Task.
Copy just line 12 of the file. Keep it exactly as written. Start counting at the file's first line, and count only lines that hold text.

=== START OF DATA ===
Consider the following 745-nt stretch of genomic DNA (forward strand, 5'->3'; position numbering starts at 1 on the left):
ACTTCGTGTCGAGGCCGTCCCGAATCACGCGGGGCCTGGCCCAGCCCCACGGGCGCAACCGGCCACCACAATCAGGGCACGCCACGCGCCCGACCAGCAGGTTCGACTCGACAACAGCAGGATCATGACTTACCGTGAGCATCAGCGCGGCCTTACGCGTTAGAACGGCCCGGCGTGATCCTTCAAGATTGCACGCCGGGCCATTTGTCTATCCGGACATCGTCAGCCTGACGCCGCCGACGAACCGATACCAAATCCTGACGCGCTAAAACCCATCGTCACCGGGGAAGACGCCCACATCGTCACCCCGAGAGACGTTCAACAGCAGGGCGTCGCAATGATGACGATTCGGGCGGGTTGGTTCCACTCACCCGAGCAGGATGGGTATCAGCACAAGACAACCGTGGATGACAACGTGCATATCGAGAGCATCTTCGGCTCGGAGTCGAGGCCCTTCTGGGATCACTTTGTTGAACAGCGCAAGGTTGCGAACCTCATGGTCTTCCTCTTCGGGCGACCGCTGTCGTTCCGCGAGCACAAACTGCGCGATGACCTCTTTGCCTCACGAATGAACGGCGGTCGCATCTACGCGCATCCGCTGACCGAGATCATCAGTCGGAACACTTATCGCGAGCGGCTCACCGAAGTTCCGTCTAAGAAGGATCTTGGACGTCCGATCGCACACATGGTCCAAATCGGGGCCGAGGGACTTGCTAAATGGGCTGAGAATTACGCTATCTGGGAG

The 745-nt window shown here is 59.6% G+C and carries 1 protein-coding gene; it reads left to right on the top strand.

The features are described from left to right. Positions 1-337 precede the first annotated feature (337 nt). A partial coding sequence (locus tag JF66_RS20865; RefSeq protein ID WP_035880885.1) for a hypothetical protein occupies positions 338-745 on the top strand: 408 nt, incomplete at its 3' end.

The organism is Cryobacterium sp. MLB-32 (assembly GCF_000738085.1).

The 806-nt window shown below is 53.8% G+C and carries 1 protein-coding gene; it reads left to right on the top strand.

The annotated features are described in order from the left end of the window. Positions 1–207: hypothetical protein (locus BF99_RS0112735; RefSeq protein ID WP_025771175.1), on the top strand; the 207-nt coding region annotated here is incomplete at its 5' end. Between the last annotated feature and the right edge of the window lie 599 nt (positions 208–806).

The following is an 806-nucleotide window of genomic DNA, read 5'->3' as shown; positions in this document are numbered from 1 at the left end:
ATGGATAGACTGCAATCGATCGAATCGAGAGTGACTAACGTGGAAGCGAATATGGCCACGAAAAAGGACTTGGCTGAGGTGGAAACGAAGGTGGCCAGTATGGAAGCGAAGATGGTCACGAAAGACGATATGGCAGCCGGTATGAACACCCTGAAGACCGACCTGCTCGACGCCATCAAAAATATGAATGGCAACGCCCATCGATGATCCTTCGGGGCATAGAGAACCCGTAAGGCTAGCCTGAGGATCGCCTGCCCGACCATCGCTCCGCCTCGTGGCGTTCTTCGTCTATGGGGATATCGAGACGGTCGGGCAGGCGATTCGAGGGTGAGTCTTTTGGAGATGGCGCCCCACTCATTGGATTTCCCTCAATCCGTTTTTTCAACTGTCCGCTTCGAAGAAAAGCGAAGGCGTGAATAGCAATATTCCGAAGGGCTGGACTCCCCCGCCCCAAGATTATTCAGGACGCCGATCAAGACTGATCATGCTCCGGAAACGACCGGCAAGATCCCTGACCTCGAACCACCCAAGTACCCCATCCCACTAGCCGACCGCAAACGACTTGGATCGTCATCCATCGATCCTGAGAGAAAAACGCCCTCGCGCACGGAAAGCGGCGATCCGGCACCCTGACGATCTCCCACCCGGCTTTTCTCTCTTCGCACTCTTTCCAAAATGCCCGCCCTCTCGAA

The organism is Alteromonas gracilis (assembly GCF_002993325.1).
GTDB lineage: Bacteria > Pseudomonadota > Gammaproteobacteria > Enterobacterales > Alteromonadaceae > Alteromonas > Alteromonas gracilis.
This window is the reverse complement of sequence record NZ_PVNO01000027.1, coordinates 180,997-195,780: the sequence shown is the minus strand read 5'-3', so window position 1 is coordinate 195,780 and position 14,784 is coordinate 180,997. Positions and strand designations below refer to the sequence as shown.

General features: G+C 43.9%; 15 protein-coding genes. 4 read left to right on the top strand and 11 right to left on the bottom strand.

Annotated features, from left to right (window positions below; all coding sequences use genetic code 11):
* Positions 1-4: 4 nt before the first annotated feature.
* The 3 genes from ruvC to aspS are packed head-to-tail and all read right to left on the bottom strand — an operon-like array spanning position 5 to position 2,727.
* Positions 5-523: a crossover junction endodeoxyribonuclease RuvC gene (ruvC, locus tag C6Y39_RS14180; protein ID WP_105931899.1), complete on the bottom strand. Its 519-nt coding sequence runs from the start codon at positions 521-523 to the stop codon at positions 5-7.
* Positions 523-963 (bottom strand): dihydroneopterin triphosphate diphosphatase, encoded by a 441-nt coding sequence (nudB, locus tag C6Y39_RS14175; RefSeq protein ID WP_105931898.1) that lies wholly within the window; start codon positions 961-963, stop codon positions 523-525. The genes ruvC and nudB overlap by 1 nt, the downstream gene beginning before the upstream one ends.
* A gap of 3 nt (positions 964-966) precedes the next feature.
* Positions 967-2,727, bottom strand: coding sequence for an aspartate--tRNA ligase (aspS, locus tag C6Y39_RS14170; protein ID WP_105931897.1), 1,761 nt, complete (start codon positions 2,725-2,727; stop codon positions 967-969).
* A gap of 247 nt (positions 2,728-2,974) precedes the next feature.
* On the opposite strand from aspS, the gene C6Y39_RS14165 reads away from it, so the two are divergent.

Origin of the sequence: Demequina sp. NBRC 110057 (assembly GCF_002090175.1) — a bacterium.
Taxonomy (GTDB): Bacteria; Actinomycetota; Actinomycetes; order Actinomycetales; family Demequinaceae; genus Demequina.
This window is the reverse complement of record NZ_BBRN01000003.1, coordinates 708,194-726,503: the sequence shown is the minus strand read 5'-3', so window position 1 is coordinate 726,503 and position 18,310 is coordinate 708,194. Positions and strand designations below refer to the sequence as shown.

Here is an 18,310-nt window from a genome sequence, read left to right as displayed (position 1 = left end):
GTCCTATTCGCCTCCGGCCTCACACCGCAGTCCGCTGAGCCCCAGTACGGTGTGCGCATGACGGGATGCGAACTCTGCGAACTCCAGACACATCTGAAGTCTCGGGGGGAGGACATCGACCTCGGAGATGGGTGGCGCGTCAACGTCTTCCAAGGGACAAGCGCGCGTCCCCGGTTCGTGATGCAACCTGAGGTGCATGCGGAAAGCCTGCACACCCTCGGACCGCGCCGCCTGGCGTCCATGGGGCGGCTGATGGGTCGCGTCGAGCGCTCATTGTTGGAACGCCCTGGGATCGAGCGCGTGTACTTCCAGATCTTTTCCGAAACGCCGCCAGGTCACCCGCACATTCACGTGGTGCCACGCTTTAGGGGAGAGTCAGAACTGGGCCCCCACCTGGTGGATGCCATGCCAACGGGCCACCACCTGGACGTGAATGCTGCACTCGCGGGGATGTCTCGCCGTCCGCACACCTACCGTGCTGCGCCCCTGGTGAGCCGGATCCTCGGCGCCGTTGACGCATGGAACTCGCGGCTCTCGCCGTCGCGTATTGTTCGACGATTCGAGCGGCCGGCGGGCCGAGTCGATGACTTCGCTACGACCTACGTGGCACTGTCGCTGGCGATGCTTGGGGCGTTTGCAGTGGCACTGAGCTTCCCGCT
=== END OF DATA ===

This window is the reverse complement of sequence record NZ_PVNO01000027.1, coordinates 180,997-195,780: the sequence shown is the minus strand read 5'-3', so window position 1 is coordinate 195,780 and position 14,784 is coordinate 180,997. Positions and strand designations below refer to the sequence as shown.